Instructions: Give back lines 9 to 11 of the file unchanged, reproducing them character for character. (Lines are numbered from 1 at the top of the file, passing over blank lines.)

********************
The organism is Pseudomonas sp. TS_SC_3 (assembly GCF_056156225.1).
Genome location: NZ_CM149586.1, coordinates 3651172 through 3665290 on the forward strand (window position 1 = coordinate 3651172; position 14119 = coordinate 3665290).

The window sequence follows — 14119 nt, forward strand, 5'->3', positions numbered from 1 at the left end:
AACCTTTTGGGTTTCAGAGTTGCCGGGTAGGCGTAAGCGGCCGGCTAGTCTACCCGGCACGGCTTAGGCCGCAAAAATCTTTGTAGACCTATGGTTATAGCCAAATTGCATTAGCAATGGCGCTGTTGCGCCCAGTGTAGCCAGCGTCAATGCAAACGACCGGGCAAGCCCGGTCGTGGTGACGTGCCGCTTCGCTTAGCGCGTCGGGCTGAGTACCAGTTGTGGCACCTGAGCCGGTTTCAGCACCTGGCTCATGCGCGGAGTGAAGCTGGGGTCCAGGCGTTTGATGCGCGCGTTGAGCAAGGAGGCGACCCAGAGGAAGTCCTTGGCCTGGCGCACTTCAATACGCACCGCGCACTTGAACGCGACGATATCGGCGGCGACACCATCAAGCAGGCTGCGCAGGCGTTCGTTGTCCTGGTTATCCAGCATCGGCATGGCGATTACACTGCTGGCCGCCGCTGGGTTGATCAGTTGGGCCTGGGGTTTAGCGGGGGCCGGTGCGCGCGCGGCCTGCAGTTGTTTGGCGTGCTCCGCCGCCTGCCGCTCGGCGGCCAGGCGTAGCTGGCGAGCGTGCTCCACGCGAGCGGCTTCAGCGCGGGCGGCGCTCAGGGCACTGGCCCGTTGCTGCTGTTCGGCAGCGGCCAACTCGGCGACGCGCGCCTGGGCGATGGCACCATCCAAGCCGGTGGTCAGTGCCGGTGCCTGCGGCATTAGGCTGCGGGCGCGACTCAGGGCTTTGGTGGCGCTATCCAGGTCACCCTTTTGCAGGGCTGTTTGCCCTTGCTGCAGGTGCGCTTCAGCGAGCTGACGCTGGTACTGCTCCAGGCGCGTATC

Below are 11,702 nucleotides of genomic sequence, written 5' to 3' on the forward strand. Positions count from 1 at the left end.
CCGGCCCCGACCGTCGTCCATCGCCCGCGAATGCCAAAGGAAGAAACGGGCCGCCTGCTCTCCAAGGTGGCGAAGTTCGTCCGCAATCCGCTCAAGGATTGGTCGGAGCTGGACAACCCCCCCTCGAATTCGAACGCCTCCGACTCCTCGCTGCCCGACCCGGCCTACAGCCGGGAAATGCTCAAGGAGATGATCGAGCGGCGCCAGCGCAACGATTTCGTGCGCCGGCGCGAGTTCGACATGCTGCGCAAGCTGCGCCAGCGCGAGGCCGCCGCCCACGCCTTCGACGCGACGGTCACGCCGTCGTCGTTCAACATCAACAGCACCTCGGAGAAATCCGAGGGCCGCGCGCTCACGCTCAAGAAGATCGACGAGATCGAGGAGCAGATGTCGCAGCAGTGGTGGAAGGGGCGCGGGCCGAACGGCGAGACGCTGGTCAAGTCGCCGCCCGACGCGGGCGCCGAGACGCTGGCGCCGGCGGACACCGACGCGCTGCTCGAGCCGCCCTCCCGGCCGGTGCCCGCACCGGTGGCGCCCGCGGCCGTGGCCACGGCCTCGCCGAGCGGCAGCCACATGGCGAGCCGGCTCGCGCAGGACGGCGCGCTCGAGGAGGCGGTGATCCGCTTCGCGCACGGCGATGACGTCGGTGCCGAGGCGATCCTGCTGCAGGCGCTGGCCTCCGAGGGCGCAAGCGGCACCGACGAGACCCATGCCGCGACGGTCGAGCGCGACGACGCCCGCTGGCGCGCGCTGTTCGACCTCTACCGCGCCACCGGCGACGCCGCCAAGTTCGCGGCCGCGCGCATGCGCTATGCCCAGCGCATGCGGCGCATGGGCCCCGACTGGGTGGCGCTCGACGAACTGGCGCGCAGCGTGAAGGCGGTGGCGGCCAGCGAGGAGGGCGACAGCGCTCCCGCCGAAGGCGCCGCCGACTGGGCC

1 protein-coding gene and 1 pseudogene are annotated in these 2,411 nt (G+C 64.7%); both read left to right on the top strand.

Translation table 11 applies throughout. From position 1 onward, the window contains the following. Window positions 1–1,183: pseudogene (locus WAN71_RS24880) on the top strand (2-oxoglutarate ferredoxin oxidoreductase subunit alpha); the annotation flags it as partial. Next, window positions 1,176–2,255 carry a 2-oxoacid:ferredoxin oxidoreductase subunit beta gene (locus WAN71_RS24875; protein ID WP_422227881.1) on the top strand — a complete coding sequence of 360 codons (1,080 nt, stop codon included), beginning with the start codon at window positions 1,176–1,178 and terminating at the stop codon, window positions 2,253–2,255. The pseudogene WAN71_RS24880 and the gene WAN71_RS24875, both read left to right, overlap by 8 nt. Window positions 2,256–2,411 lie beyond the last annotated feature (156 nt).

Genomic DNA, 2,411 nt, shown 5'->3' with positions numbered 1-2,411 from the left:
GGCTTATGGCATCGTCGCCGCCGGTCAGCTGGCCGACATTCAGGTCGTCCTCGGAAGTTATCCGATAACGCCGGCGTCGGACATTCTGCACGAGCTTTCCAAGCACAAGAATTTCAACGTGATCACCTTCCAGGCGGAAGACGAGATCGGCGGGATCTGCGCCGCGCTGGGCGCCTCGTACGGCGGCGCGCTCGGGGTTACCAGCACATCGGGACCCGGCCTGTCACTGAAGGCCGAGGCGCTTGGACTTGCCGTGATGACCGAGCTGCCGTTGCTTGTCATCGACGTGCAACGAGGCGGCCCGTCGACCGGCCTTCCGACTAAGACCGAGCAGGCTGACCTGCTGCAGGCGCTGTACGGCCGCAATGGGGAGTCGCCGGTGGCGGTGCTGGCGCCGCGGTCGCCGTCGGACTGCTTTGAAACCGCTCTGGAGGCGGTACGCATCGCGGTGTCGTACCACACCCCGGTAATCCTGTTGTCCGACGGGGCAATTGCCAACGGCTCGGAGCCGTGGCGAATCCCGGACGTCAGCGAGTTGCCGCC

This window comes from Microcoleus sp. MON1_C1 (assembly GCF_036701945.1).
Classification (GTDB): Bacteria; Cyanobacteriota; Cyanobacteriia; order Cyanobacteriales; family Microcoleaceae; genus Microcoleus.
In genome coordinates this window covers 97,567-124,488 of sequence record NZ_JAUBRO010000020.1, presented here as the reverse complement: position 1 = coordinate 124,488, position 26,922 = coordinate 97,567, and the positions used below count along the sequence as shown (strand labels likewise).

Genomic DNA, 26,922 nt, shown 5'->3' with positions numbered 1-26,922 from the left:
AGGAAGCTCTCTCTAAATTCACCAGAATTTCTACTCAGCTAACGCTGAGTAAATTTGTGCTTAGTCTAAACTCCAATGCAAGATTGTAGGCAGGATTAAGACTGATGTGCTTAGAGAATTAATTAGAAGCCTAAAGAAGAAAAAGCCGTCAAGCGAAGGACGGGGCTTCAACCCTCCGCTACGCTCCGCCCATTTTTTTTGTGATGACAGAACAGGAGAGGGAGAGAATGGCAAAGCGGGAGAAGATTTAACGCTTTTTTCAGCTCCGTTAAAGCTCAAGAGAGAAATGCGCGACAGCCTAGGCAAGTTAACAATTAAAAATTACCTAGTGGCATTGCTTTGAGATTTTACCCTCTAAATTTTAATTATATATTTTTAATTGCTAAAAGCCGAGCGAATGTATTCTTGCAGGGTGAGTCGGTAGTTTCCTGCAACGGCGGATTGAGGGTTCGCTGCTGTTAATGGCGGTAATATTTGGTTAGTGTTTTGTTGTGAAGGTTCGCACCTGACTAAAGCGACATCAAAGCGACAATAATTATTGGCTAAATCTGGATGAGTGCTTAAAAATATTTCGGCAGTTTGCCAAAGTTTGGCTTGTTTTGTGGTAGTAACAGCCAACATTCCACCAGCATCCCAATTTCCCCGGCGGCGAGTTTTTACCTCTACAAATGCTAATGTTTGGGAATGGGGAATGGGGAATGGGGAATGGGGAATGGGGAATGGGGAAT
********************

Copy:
Genomic DNA, 2,411 nt, shown 5'->3' with positions numbered 1-2,411 from the left:
GGCTTATGGCATCGTCGCCGCCGGTCAGCTGGCCGACATTCAGGTCGTCCTCGGAAGTTATCCGATAACGCCGGCGTCGGACATTCTGCACGAGCTTTCCAAGCACAAGAATTTCAACGTGATCACCTTCCAGGCGGAAGACGAGATCGGCGGGATCTGCGCCGCGCTGGGCGCCTCGTACGGCGGCGCGCTCGGGGTTACCAGCACATCGGGACCCGGCCTGTCACTGAAGGCCGAGGCGCTTGGACTTGCCGTGATGACCGAGCTGCCGTTGCTTGTCATCGACGTGCAACGAGGCGGCCCGTCGACCGGCCTTCCGACTAAGACCGAGCAGGCTGACCTGCTGCAGGCGCTGTACGGCCGCAATGGGGAGTCGCCGGTGGCGGTGCTGGCGCCGCGGTCGCCGTCGGACTGCTTTGAAACCGCTCTGGAGGCGGTACGCATCGCGGTGTCGTACCACACCCCGGTAATCCTGTTGTCCGACGGGGCAATTGCCAACGGCTCGGAGCCGTGGCGAATCCCGGACGTCAGCGAGTTGCCGCC

This window comes from Microcoleus sp. MON1_C1 (assembly GCF_036701945.1).